Whom are you going to meet

Who are you going to meet?incorrect? | Yahoo Answers

whom are you going to meet

You will have to decide whether the missing word should be 'who' or 'whom'. Remember, if you can re-arrange the With ______ will she be going to the ball ?. Who and whoever are subjective-case nouns, which simply means that they are “Whom you will meet later” is the dependent clause – if you use it without the. Either as a relative pronoun or question word, whom is rarely used in conversation. Formal With whom did you go to the movies? is correct but in an informal.

I and me are personal pronouns, which are commonly confused in speech and writing.

whom are you going to meet

Here are the correct ways to use them. When to Use I I is a subjective pronounmeaning that it should be used in the subject of a sentence.

Breaking Bad - Walt: "I am the one who knocks"

The subject is whoever is doing the action. Any time you could use the pronouns we, you, she, he, or they you are looking at the subject of a sentence.

Who vs. Whom

If you can substitute any of these pronouns in place of the personal pronoun, you should be using I rather than me. I wanted more cake.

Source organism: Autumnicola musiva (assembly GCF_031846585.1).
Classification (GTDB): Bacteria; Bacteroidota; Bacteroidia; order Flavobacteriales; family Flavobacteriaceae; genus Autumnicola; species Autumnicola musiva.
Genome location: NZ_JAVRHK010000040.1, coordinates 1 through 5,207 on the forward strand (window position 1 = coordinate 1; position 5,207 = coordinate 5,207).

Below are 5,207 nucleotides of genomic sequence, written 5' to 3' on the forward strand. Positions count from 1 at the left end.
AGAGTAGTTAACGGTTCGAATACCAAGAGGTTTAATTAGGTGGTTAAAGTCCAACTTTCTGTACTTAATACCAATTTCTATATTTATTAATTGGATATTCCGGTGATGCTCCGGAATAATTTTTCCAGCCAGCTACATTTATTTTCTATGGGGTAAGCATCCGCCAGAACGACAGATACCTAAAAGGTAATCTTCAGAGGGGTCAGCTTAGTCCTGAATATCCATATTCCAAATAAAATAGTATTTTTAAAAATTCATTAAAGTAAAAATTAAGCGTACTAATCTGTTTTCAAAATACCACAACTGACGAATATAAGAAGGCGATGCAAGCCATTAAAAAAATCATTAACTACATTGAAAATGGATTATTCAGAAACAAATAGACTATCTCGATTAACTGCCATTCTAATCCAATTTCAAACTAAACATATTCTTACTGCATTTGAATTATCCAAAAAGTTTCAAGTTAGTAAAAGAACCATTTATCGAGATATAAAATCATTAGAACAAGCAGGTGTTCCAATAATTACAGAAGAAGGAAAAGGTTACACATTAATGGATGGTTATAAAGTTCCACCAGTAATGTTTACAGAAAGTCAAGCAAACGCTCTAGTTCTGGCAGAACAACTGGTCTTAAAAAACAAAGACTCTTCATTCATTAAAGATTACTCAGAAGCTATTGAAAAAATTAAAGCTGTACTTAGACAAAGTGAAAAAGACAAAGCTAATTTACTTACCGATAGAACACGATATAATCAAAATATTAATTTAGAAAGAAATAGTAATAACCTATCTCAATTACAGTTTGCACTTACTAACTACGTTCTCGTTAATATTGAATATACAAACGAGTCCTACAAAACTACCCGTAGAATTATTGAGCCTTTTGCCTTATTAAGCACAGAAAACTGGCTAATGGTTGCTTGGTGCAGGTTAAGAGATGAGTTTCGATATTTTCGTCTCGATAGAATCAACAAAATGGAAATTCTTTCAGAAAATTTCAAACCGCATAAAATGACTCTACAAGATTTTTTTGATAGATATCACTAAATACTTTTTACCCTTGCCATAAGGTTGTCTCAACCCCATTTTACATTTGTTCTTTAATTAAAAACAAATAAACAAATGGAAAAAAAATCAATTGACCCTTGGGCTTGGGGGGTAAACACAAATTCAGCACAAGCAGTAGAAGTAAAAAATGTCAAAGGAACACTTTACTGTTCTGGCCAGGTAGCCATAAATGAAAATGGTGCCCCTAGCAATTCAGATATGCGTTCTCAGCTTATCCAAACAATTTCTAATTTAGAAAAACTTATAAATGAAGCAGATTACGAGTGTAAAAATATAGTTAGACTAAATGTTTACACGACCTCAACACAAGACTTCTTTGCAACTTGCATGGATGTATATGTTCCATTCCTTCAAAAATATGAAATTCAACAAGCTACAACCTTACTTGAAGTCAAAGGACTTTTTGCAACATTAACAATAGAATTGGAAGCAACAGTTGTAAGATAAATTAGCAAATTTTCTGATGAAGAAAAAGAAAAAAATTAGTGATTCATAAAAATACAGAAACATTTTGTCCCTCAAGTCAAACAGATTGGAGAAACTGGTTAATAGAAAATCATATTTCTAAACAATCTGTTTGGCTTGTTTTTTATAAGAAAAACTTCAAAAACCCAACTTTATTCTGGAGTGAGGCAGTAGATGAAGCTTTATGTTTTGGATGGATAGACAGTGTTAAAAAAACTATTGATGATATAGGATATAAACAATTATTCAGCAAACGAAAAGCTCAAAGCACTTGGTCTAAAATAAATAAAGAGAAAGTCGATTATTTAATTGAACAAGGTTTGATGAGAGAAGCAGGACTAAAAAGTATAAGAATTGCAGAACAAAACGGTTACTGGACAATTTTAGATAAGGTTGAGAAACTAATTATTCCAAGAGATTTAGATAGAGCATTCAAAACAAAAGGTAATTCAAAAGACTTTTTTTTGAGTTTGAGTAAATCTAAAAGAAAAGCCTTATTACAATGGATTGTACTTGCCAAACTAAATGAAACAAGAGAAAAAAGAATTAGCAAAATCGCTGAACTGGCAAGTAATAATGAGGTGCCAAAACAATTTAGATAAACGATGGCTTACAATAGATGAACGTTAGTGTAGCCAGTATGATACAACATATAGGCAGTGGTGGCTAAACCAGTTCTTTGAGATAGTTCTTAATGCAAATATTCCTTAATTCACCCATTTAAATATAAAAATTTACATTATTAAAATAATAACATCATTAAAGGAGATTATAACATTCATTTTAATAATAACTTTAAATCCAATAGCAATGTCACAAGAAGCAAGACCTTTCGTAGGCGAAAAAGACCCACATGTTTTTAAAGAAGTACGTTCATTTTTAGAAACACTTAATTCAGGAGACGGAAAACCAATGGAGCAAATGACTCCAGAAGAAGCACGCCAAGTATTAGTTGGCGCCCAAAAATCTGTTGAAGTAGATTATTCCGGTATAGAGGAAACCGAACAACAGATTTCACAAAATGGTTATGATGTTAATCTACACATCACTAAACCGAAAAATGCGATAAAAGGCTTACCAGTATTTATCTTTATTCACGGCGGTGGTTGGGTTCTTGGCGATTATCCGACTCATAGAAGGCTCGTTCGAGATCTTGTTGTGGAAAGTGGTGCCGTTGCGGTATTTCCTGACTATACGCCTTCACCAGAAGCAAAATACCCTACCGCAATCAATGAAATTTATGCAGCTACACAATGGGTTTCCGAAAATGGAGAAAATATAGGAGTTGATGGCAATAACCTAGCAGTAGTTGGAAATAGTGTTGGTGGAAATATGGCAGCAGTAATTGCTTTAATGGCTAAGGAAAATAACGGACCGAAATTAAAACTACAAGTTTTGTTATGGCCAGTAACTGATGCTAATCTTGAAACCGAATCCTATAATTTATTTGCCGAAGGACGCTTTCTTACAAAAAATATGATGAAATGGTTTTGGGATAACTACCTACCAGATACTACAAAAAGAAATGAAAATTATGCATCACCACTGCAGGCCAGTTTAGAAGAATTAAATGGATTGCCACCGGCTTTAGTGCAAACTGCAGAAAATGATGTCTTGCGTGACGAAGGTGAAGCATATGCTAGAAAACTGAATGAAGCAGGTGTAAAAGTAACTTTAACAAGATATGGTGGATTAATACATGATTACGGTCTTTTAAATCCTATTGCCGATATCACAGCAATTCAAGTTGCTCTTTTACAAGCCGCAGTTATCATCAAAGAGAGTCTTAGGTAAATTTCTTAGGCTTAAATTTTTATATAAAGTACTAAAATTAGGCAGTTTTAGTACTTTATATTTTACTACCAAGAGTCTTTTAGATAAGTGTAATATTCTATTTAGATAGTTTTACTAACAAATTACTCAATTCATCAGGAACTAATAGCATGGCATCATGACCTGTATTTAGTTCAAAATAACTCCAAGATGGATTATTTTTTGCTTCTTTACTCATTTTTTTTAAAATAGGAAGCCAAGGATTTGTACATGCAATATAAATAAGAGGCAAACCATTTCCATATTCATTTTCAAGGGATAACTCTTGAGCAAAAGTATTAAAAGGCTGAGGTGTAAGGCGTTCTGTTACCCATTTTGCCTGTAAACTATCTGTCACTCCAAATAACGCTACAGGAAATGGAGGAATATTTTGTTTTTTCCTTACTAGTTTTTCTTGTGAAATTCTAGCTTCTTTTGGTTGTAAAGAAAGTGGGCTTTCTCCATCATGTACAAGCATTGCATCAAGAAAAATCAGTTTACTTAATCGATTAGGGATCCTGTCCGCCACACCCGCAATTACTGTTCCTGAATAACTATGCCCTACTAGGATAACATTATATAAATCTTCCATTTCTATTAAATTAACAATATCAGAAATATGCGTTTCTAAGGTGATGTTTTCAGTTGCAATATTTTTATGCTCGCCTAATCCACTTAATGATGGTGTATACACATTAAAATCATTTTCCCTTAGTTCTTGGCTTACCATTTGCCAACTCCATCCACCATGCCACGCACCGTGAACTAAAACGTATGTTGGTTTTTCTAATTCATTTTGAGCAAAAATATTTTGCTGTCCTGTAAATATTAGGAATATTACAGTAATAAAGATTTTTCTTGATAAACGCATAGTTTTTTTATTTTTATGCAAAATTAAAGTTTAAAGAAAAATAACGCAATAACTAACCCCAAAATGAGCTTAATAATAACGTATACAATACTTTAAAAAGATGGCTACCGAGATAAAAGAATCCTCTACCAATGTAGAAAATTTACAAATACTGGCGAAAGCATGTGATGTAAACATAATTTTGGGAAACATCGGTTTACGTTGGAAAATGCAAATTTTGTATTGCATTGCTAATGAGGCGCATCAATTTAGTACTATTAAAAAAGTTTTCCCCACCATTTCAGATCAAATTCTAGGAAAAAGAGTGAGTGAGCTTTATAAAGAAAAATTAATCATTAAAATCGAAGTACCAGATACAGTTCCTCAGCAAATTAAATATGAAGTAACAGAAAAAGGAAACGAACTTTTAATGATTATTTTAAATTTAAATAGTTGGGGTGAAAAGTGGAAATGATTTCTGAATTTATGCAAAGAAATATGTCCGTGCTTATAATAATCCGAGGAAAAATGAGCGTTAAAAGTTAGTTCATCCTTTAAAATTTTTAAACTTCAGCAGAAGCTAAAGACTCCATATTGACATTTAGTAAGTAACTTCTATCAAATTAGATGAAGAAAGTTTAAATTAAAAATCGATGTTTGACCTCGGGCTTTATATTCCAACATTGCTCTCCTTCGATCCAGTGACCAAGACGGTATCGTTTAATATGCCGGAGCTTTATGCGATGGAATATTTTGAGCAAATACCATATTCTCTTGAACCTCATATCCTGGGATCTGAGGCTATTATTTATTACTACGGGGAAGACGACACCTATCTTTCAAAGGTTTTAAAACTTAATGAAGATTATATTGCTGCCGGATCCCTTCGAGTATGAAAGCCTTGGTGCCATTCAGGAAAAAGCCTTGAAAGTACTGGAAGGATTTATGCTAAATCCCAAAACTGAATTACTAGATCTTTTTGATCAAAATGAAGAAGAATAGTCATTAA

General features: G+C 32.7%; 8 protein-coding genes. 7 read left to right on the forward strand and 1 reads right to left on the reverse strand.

If you were unsure if I was correct, you could try to use she instead.

whom are you going to meet

She wanted more cake. Because she fits correctly, you would know that I is the right pronoun. When to Use Me Me is used in the object of a sentence or after a preposition.

Who are you going to meet?...incorrect?

The object of the sentence is whoever or whatever is receiving the action of the verb. Because the speaker is the object of the sentence, an objective pronoun will be used, meaning me.

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  • When to Use I

Just like with I, you can substitute other objective pronouns if you are unsure whether to use I or me. These pronouns include her, him, you, and them. Jane talked to them.

who/whom « socialgamenews.info: Common English language errors

In this case, because you could use them as a correct pronoun, you know you should use me. Jane talked to me. The Confusion Most people confuse I and me when using two nouns in the subject or object. Using whom incorrectly, on the other hand, could give the impression that one is trying to come off as learned while in fact not entirely knowing what he or she is doing.

whom are you going to meet

Whom can be omitted in informal writing, again because it has slipped from common usage. It should, however, be used in formal writing. Please let me know who will be going. Whom is the object of a verb i. With whom did you go? Tomorrow we will announce whom we selected.

He and they are the subjects of verbs, and him and them are objects. He or they would mean you should use who, and him or them would indicate that whom is the correct choice Hint to remember: For a question, you might need to use the answer, and other sentences might need rearranging for the trick to work.

Therefore who is correct. I met three of the new professors yesterday; one of them has already published several books. Therefore whom is correct.

However, this trick can prove to be problematic in certain instances.